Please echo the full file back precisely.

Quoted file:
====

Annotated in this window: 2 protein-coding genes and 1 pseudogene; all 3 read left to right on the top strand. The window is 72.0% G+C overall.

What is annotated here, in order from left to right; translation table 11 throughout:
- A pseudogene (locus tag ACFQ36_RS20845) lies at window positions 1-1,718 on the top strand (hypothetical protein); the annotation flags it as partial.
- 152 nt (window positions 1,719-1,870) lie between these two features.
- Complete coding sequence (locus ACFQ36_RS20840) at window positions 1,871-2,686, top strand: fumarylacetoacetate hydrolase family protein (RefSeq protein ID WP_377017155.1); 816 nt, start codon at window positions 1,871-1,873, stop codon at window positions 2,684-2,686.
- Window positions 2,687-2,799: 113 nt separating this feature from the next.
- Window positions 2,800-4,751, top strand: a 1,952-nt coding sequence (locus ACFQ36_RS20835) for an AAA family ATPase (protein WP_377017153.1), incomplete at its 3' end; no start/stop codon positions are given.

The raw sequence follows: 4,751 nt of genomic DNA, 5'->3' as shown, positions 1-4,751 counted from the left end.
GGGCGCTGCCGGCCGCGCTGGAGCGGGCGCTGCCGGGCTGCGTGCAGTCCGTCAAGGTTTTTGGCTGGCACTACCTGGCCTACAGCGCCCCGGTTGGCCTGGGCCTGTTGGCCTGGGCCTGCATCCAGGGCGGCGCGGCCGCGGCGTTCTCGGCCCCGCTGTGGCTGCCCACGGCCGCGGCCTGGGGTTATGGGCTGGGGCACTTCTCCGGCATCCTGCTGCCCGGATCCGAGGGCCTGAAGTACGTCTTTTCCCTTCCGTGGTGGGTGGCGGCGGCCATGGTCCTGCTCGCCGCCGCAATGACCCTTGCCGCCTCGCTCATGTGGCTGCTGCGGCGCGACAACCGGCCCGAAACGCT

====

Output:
Annotated in this window: 2 protein-coding genes and 1 pseudogene; all 3 read left to right on the top strand. The window is 72.0% G+C overall.

What is annotated here, in order from left to right; translation table 11 throughout:
- A pseudogene (locus tag ACFQ36_RS20845) lies at window positions 1-1,718 on the top strand (hypothetical protein); the annotation flags it as partial.
- 152 nt (window positions 1,719-1,870) lie between these two features.
- Complete coding sequence (locus ACFQ36_RS20840) at window positions 1,871-2,686, top strand: fumarylacetoacetate hydrolase family protein (RefSeq protein ID WP_377017155.1); 816 nt, start codon at window positions 1,871-1,873, stop codon at window positions 2,684-2,686.
- Window positions 2,687-2,799: 113 nt separating this feature from the next.
- Window positions 2,800-4,751, top strand: a 1,952-nt coding sequence (locus ACFQ36_RS20835) for an AAA family ATPase (protein WP_377017153.1), incomplete at its 3' end; no start/stop codon positions are given.

The raw sequence follows: 4,751 nt of genomic DNA, 5'->3' as shown, positions 1-4,751 counted from the left end.
GGGCGCTGCCGGCCGCGCTGGAGCGGGCGCTGCCGGGCTGCGTGCAGTCCGTCAAGGTTTTTGGCTGGCACTACCTGGCCTACAGCGCCCCGGTTGGCCTGGGCCTGTTGGCCTGGGCCTGCATCCAGGGCGGCGCGGCCGCGGCGTTCTCGGCCCCGCTGTGGCTGCCCACGGCCGCGGCCTGGGGTTATGGGCTGGGGCACTTCTCCGGCATCCTGCTGCCCGGATCCGAGGGCCTGAAGTACGTCTTTTCCCTTCCGTGGTGGGTGGCGGCGGCCATGGTCCTGCTCGCCGCCGCAATGACCCTTGCCGCCTCGCTCATGTGGCTGCTGCGGCGCGACAACCGGCCCGAAACGCT